THURSDAY, JULY 12, 2007, 10:00 A.M.

200 N. Spring Street
Room 1060, City Hall
Los Angeles, CA 90012


5. BARRY BUILDING, 11973 WEST SAN VICENTE BOULEVARD, C.D. 11,
CHC-2007-1585-HCM
Determination of Monument Status After Inspection. Motion Required.

Applicant: Diane M. Caughey
Owners: William H. Borthwick and David B. Borthwick
Charles T. Munger and Nancy B. Munger

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Postby nichols » Mon Sep 17, 2007 4:38 pm

LOS ANGELES TIMES

Activists prepare for key meeting on landmark

Preservationists plan to lobby council committee on designating the Barry Building a historic-cultural monument, delaying proposed development.
By Martha Groves, Los Angeles Times Staff Writer
September 17, 2007

Proponents of "monument designation" for the building that houses Dutton's Brentwood Books plan to be out in force at a key meeting Tuesday.

That's when a three-member Los Angeles City Council committee will decide whether to recommend to the full council that the Barry Building on San Vicente Boulevard become the city's latest historic-cultural monument.

The designation would force the building's billionaire owner, Charles T. Munger, to engage in a public process to win approval for a planned development at the site. Munger is a founder of the Munger, Tolles & Olson law firm and a partner with Warren E. Buffett in Berkshire Hathaway.

The landmark designation is supported by the Los Angeles Conservancy, the Cultural Heritage Commission, the city planning department's Office of Historic Resources and many Brentwood community leaders. Councilman Bill Rosendahl said he also backs the designation...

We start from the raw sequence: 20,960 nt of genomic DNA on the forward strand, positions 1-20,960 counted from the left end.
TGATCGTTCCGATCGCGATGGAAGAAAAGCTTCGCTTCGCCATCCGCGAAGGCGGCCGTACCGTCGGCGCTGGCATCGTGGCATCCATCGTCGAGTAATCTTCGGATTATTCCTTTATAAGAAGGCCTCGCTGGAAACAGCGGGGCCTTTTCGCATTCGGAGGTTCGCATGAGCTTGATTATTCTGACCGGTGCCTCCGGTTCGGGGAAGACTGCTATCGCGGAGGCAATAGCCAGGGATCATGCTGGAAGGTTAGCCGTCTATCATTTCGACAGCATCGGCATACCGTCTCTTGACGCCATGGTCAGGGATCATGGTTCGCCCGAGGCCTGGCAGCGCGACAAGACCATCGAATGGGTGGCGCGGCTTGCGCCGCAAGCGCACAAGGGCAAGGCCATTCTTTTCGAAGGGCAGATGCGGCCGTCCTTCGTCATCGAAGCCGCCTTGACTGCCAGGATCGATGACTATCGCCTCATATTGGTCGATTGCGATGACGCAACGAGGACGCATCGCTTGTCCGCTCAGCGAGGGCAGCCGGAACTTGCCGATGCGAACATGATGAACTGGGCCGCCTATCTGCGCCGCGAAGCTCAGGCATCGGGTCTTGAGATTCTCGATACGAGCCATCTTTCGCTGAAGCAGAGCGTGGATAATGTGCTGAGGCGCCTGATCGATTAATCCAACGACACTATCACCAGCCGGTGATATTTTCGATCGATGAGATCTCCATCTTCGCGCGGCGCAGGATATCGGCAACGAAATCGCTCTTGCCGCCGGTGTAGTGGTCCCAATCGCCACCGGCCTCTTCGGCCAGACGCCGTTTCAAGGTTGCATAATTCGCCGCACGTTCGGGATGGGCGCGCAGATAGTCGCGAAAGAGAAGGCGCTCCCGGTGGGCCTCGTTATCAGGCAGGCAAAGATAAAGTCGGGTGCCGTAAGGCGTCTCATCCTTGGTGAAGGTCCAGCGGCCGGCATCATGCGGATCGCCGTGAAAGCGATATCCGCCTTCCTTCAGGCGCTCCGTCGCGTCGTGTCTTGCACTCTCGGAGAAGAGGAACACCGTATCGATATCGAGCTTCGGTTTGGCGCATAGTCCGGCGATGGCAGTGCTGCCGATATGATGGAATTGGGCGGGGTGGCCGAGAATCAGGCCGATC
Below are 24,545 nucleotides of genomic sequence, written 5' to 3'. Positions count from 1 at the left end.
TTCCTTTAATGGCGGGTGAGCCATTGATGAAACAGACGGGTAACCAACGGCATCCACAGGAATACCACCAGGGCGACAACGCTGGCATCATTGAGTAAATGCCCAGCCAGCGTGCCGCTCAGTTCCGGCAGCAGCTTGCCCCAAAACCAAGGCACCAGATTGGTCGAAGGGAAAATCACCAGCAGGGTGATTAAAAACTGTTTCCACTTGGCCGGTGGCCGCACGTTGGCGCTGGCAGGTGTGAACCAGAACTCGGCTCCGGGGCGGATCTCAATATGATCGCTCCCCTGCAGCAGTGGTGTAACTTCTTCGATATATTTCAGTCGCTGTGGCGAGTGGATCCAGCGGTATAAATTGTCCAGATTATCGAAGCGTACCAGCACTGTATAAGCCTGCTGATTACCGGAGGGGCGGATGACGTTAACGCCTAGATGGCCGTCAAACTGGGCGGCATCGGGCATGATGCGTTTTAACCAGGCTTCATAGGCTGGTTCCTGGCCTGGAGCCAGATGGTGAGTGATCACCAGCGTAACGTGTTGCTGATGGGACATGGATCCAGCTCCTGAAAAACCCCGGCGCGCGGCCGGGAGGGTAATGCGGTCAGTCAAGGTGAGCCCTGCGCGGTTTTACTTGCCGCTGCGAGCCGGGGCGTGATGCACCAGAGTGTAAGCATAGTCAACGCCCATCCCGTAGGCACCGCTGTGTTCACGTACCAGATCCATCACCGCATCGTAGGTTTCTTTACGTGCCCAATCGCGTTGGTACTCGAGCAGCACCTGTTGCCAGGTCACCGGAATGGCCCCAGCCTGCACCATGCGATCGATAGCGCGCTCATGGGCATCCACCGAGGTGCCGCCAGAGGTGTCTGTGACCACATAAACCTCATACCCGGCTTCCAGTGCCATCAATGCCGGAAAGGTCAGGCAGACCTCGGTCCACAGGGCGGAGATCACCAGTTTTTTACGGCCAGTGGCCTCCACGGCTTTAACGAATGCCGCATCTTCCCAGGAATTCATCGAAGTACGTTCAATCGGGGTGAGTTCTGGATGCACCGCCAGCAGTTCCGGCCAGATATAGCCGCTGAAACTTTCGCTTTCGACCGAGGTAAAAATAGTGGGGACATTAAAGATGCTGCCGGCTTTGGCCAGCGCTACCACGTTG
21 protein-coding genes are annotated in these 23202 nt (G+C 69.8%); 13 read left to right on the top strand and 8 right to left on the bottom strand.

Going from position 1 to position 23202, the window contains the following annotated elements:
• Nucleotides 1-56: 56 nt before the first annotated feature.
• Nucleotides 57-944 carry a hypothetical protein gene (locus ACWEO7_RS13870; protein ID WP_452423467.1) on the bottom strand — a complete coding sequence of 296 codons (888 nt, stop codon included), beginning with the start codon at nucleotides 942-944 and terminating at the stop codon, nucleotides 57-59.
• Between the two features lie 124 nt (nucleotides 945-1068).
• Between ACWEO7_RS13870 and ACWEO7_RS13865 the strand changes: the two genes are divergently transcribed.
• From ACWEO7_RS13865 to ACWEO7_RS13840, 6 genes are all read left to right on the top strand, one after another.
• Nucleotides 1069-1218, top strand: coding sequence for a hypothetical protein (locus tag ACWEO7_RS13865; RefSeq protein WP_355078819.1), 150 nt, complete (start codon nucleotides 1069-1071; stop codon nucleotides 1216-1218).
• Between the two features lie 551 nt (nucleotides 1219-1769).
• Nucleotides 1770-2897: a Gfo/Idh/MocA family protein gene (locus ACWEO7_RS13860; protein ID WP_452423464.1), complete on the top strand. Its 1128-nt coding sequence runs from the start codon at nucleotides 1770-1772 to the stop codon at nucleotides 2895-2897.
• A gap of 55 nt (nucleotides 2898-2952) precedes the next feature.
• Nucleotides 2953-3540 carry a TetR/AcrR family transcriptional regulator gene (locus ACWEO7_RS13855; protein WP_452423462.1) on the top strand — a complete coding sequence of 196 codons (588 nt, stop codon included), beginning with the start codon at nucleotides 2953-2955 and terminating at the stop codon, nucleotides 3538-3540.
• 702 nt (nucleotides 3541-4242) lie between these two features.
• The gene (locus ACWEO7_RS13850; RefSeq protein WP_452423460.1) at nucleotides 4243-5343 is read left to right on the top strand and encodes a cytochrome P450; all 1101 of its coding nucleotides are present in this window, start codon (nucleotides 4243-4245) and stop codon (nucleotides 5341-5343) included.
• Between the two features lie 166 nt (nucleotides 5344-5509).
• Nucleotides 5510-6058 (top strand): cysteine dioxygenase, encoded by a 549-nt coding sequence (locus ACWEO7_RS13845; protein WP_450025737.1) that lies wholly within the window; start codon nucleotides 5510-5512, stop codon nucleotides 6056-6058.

http://www.latimes.com/news/local/la-me ... 0224.story

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Postby nichols » Mon Sep 17, 2007 7:21 pm

this was discussed at tonight's modcom meeting. hearing is tomorrow at 2pm rOOM 350 AT cITY hALL.

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Postby nichols » Wed Sep 19, 2007 3:33 pm

LOS ANGELES TIMES

California | Local News
Book News
L.A. panel supports landmark status for site of Dutton's bookstore

City Council must now decide if the Brentwood building will become a historic-cultural monument.
By Martha Groves, Los Angeles Times Staff Writer
September 19, 2007

A Los Angeles City Council panel voted 2-1 Tuesday to recommend landmark status for the San Vicente Boulevard building that houses Dutton's Brentwood Books.